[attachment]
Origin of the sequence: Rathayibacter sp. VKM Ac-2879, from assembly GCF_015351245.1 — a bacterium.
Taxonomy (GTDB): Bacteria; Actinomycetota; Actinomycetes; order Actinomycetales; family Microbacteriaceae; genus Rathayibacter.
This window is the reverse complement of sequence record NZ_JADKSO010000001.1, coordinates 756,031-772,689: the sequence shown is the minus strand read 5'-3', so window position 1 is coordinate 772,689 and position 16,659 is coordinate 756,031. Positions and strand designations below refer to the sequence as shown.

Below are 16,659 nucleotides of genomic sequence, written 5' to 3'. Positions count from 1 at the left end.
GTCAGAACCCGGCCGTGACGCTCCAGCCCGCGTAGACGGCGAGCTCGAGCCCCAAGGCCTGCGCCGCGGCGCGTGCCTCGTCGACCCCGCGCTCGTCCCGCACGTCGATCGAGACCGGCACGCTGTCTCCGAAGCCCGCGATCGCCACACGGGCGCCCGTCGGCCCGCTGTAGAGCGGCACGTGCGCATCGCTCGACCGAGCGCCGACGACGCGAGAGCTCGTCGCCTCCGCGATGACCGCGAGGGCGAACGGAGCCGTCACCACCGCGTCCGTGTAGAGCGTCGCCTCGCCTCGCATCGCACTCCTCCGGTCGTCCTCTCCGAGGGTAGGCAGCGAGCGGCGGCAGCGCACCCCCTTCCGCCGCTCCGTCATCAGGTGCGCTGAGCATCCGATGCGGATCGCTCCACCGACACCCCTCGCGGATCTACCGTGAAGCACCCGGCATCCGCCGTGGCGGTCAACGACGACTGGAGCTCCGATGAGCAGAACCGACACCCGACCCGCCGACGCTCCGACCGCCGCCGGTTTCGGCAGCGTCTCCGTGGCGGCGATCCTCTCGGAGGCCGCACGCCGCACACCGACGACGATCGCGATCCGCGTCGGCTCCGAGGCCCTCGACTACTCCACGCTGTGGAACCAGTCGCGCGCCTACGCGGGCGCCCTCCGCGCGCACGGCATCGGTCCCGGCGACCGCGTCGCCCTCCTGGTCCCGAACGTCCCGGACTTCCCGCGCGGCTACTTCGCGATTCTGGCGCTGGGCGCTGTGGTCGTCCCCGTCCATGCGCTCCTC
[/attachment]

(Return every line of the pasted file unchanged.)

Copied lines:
Origin of the sequence: Rathayibacter sp. VKM Ac-2879, from assembly GCF_015351245.1 — a bacterium.
Taxonomy (GTDB): Bacteria; Actinomycetota; Actinomycetes; order Actinomycetales; family Microbacteriaceae; genus Rathayibacter.
This window is the reverse complement of sequence record NZ_JADKSO010000001.1, coordinates 756,031-772,689: the sequence shown is the minus strand read 5'-3', so window position 1 is coordinate 772,689 and position 16,659 is coordinate 756,031. Positions and strand designations below refer to the sequence as shown.

Below are 16,659 nucleotides of genomic sequence, written 5' to 3'. Positions count from 1 at the left end.
GTCAGAACCCGGCCGTGACGCTCCAGCCCGCGTAGACGGCGAGCTCGAGCCCCAAGGCCTGCGCCGCGGCGCGTGCCTCGTCGACCCCGCGCTCGTCCCGCACGTCGATCGAGACCGGCACGCTGTCTCCGAAGCCCGCGATCGCCACACGGGCGCCCGTCGGCCCGCTGTAGAGCGGCACGTGCGCATCGCTCGACCGAGCGCCGACGACGCGAGAGCTCGTCGCCTCCGCGATGACCGCGAGGGCGAACGGAGCCGTCACCACCGCGTCCGTGTAGAGCGTCGCCTCGCCTCGCATCGCACTCCTCCGGTCGTCCTCTCCGAGGGTAGGCAGCGAGCGGCGGCAGCGCACCCCCTTCCGCCGCTCCGTCATCAGGTGCGCTGAGCATCCGATGCGGATCGCTCCACCGACACCCCTCGCGGATCTACCGTGAAGCACCCGGCATCCGCCGTGGCGGTCAACGACGACTGGAGCTCCGATGAGCAGAACCGACACCCGACCCGCCGACGCTCCGACCGCCGCCGGTTTCGGCAGCGTCTCCGTGGCGGCGATCCTCTCGGAGGCCGCACGCCGCACACCGACGACGATCGCGATCCGCGTCGGCTCCGAGGCCCTCGACTACTCCACGCTGTGGAACCAGTCGCGCGCCTACGCGGGCGCCCTCCGCGCGCACGGCATCGGTCCCGGCGACCGCGTCGCCCTCCTGGTCCCGAACGTCCCGGACTTCCCGCGCGGCTACTTCGCGATTCTGGCGCTGGGCGCTGTGGTCGTCCCCGTCCATGCGCTCCTC